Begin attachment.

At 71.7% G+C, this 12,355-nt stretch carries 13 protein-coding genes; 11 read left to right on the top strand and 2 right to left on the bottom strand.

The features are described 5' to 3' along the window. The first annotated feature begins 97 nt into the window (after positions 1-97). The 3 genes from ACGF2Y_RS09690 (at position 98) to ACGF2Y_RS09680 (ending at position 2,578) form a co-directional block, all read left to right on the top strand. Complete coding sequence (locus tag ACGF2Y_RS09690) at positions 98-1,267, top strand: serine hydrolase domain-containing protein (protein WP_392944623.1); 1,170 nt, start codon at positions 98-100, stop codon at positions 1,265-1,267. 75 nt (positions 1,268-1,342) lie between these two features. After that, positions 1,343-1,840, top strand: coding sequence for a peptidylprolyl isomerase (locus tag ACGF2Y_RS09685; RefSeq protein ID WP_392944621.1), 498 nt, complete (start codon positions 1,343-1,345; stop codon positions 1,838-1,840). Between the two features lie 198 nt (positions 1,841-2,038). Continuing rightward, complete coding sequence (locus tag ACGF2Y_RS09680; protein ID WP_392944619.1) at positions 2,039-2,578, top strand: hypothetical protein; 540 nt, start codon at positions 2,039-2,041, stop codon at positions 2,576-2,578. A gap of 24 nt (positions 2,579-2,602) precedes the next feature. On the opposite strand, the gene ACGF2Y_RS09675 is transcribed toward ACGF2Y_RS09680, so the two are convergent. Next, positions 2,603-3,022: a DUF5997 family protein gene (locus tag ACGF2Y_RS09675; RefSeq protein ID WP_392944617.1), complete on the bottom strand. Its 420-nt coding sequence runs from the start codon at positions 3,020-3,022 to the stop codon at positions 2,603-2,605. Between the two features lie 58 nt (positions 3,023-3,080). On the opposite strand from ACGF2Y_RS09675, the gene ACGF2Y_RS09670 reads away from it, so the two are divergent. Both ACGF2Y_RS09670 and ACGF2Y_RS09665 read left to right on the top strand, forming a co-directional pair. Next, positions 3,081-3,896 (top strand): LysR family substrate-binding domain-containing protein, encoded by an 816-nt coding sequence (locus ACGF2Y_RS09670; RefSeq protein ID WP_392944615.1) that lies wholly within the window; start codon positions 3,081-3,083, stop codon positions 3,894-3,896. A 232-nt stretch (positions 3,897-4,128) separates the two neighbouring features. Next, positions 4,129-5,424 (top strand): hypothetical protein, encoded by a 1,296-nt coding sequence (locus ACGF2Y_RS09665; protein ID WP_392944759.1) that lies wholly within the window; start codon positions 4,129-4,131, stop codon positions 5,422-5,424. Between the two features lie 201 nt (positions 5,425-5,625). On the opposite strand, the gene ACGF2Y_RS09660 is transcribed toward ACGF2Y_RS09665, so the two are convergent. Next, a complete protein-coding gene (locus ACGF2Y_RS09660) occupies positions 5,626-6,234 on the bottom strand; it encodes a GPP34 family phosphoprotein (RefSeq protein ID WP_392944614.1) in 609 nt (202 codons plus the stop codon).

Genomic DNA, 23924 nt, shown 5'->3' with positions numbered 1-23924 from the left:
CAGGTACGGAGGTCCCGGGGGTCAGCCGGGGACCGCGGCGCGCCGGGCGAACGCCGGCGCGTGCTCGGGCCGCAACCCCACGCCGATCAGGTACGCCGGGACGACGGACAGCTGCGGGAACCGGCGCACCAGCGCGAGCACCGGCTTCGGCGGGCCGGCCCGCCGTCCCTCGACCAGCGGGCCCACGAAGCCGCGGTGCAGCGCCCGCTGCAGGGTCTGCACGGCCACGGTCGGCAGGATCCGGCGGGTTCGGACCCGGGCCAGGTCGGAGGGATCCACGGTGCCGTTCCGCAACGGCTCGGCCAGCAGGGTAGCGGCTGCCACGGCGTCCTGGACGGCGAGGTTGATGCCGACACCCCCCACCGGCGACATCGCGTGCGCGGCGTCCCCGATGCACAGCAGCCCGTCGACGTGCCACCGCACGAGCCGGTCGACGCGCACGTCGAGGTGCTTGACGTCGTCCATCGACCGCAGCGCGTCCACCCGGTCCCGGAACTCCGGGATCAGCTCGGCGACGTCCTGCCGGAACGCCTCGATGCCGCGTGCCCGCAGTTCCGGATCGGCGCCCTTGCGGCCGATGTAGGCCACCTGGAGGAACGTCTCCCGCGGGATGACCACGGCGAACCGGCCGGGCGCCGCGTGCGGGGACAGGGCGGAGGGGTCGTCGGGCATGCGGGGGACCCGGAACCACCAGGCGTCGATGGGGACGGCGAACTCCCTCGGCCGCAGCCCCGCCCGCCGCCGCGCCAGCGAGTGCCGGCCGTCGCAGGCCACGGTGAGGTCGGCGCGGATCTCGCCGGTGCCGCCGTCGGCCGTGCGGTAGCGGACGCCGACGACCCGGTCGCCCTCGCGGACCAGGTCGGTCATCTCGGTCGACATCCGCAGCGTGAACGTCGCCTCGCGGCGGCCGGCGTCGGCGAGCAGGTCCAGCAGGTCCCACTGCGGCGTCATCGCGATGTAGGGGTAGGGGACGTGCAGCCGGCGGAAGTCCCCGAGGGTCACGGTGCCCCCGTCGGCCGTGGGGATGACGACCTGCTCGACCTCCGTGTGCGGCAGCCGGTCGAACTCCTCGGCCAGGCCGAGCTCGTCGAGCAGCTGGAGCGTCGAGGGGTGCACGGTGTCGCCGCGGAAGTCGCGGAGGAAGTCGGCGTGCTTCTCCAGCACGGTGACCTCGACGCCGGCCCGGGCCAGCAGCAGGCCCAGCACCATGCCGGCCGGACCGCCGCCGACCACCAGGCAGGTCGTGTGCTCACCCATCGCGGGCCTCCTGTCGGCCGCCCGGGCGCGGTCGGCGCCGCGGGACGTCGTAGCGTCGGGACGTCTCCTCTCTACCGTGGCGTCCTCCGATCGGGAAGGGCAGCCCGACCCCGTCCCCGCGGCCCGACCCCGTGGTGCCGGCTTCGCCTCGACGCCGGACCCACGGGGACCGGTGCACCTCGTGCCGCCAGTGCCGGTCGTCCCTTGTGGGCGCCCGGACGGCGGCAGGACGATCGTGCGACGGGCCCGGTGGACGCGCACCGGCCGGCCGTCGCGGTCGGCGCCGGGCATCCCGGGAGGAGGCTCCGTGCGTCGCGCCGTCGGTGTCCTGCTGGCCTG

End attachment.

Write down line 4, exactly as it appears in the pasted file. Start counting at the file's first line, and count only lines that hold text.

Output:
CAGGTACGGAGGTCCCGGGGGTCAGCCGGGGACCGCGGCGCGCCGGGCGAACGCCGGCGCGTGCTCGGGCCGCAACCCCACGCCGATCAGGTACGCCGGGACGACGGACAGCTGCGGGAACCGGCGCACCAGCGCGAGCACCGGCTTCGGCGGGCCGGCCCGCCGTCCCTCGACCAGCGGGCCCACGAAGCCGCGGTGCAGCGCCCGCTGCAGGGTCTGCACGGCCACGGTCGGCAGGATCCGGCGGGTTCGGACCCGGGCCAGGTCGGAGGGATCCACGGTGCCGTTCCGCAACGGCTCGGCCAGCAGGGTAGCGGCTGCCACGGCGTCCTGGACGGCGAGGTTGATGCCGACACCCCCCACCGGCGACATCGCGTGCGCGGCGTCCCCGATGCACAGCAGCCCGTCGACGTGCCACCGCACGAGCCGGTCGACGCGCACGTCGAGGTGCTTGACGTCGTCCATCGACCGCAGCGCGTCCACCCGGTCCCGGAACTCCGGGATCAGCTCGGCGACGTCCTGCCGGAACGCCTCGATGCCGCGTGCCCGCAGTTCCGGATCGGCGCCCTTGCGGCCGATGTAGGCCACCTGGAGGAACGTCTCCCGCGGGATGACCACGGCGAACCGGCCGGGCGCCGCGTGCGGGGACAGGGCGGAGGGGTCGTCGGGCATGCGGGGGACCCGGAACCACCAGGCGTCGATGGGGACGGCGAACTCCCTCGGCCGCAGCCCCGCCCGCCGCCGCGCCAGCGAGTGCCGGCCGTCGCAGGCCACGGTGAGGTCGGCGCGGATCTCGCCGGTGCCGCCGTCGGCCGTGCGGTAGCGGACGCCGACGACCCGGTCGCCCTCGCGGACCAGGTCGGTCATCTCGGTCGACATCCGCAGCGTGAACGTCGCCTCGCGGCGGCCGGCGTCGGCGAGCAGGTCCAGCAGGTCCCACTGCGGCGTCATCGCGATGTAGGGGTAGGGGACGTGCAGCCGGCGGAAGTCCCCGAGGGTCACGGTGCCCCCGTCGGCCGTGGGGATGACGACCTGCTCGACCTCCGTGTGCGGCAGCCGGTCGAACTCCTCGGCCAGGCCGAGCTCGTCGAGCAGCTGGAGCGTCGAGGGGTGCACGGTGTCGCCGCGGAAGTCGCGGAGGAAGTCGGCGTGCTTCTCCAGCACGGTGACCTCGACGCCGGCCCGGGCCAGCAGCAGGCCCAGCACCATGCCGGCCGGACCGCCGCCGACCACCAGGCAGGTCGTGTGCTCACCCATCGCGGGCCTCCTGTCGGCCGCCCGGGCGCGGTCGGCGCCGCGGGACGTCGTAGCGTCGGGACGTCTCCTCTCTACCGTGGCGTCCTCCGATCGGGAAGGGCAGCCCGACCCCGTCCCCGCGGCCCGACCCCGTGGTGCCGGCTTCGCCTCGACGCCGGACCCACGGGGACCGGTGCACCTCGTGCCGCCAGTGCCGGTCGTCCCTTGTGGGCGCCCGGACGGCGGCAGGACGATCGTGCGACGGGCCCGGTGGACGCGCACCGGCCGGCCGTCGCGGTCGGCGCCGGGCATCCCGGGAGGAGGCTCCGTGCGTCGCGCCGTCGGTGTCCTGCTGGCCTG